Thus far McCormack has accurately reported the intent and content of Barth’s doctrine. But McCormack wants to go further, and to suggest that the divine decision of election is constitutive of the divine being. Initially, he argues as follows:

In what sense, then, is the incarnation of the “Son” and the outpouring of the Holy Spirit “constitutive” of the eternal being of God? In this sense only: as a consequence of the primal decision in which God assigned to himself the being he would have throughout eternity (a being-for the human race), God is already in pretemporal eternity—by way of anticipation—that which God would become in time.[3]

If one considers the decision of election as an eternal self-determination, then one can understand McCormack’s point in this citation. Because there is no before and after in eternity, God’s eternal decision has no before and after, so that God is, was, and always will be the God he determined to be in this primal decision. Further, because God determined to be God in relation with humanity, to become human, to dwell within human persons, these determinations which would become actuality in time and place, are already actual—by way of anticipation—in the eternal being of God.

It is at this point that McCormack introduces his innovative proposal:

Throughout the exposition provided above, an unarticulated question hovered in the immediate background…what is the logical relation of God’s gracious election to the triunity of God? … It should be noted that Barth never put the question to himself in this precise form… Logically, his mature view of election would have required the retraction of certain of his earlier claims about the relation of revelation and triunity, finding in them a far too open door to the kind of speculation his mature doctrine of election sought to eliminate. … Of course, it would always remain true for Barth that God is triune in himself (in pretemporal eternity) and not just in his historical revelation. Were God triune only in his revelation, the immanent Trinity would collapse into the economic Trinity. But that God is triune for the sake of his revelation? How could Barth deny this without positing a mode of existence in God above and prior to God’s gracious election—the very thing he accused Calvin of having done?[4]

McCormack insists that Barth’s mature christology, grounded in his doctrine of election, and developed subsequently to his doctrine of the Trinity, requires a change in his doctrine of the Trinity. In this citation, McCormack goes “beyond” Barth, suggesting that “God is triune for the sake of his revelation.” This appears to suggest that God’s triunity is incidental to his essential being, but this is not what McCormack means. He spells it out more clearly as follows:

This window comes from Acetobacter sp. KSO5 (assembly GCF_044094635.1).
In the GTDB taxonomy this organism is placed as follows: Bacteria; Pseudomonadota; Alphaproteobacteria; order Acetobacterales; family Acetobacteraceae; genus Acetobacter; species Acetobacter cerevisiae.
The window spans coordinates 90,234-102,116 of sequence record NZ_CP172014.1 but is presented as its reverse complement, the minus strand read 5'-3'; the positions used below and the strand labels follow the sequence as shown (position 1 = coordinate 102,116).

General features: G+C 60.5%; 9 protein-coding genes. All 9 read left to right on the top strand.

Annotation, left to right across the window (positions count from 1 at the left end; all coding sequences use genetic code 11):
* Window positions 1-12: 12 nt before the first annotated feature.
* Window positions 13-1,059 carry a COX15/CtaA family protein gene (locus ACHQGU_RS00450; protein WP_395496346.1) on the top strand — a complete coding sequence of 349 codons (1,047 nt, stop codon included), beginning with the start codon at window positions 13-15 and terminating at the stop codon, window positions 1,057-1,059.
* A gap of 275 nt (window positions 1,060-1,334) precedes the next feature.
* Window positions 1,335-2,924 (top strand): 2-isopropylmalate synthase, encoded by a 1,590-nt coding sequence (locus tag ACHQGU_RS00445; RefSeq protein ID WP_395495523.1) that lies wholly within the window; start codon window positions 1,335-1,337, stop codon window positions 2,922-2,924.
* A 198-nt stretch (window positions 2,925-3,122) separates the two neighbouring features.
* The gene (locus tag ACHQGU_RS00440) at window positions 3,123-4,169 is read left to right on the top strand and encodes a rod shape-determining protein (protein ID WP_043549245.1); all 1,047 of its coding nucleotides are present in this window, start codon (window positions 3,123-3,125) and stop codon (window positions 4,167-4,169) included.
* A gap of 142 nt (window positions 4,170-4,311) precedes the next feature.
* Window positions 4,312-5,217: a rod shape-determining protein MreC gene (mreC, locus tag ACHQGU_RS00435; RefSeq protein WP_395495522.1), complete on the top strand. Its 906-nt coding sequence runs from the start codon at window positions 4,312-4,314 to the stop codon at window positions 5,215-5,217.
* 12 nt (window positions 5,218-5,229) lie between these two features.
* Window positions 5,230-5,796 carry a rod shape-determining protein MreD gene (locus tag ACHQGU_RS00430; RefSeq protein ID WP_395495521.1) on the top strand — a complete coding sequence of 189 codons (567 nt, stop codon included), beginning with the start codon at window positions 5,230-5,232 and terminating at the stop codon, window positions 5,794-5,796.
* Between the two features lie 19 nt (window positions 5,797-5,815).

These commitments require that we see the triunity of God, logically, as a function of divine election. Expressed more exactly: the eternal act of Self-differentiation in which God is God “a second time in a very different way” (CD I/1: 316, 324) and a third time as well is given in the eternal act in which God elects himself for the human race. The decision for the covenant of grace is the ground of God’s triunity and therefore of the eternal generation of the Son and the eternal procession of the Holy Spirit from the Father and the Son. In other words, the works of God ad intra (the trinitarian processions) find their ground in the first of the works of God ad extra (viz., election). And this also means that eternal generation and eternal procession are willed by God; they are not natural to God if “natural” is taken to mean a determination of being which is fixed in advance of all actions and relations.[5]

It is now evident why McCormack’s proposal has generated intense discussion amongst Barth scholars. First, he goes beyond what Barth said and continued to say into his late career. Second, his proposal appears illogical: how can God’s decision be constitutive of God’s being, in the sense of being its ground? Surely God must be prior to his decision? Third, if God’s decision issues in the eternal missions of the Son and the Spirit, then does God as a monad somehow precede God as triune, despite the rhetoric of it being an eternal decision? Care is needed here, for McCormack takes pains to reiterate time and again that he is speaking of a logical relation that has nothing to do with temporal categories. Nevertheless, the questions must be put and have been put to McCormack, who has also risen to the challenge of defending his proposal against his critics. How successfully he has done so remains to be seen.


[1] McCormack, Bruce L. “Grace and Being: The Role of God’s Gracious Election in Karl Barth’s Theological Ontology.” In Orthodox and Modern: Studies in the Theology of Karl Barth, 183-200. Grand Rapids: Baker Academic, 2008: 193. (Originally published in The Cambridge Companion to Karl Barth (ed. John Webster; Cambridge: Cambridge University Press, 2000), 92-110.

[2] McCormack, “Grace and Being,” 189.

[3] McCormack, “Grace and Being,” 191, original emphasis.

[4] McCormack, “Grace and Being,” 192-193, original emphasis.

[5] McCormack, “Grace and Being,” 194, original emphasis.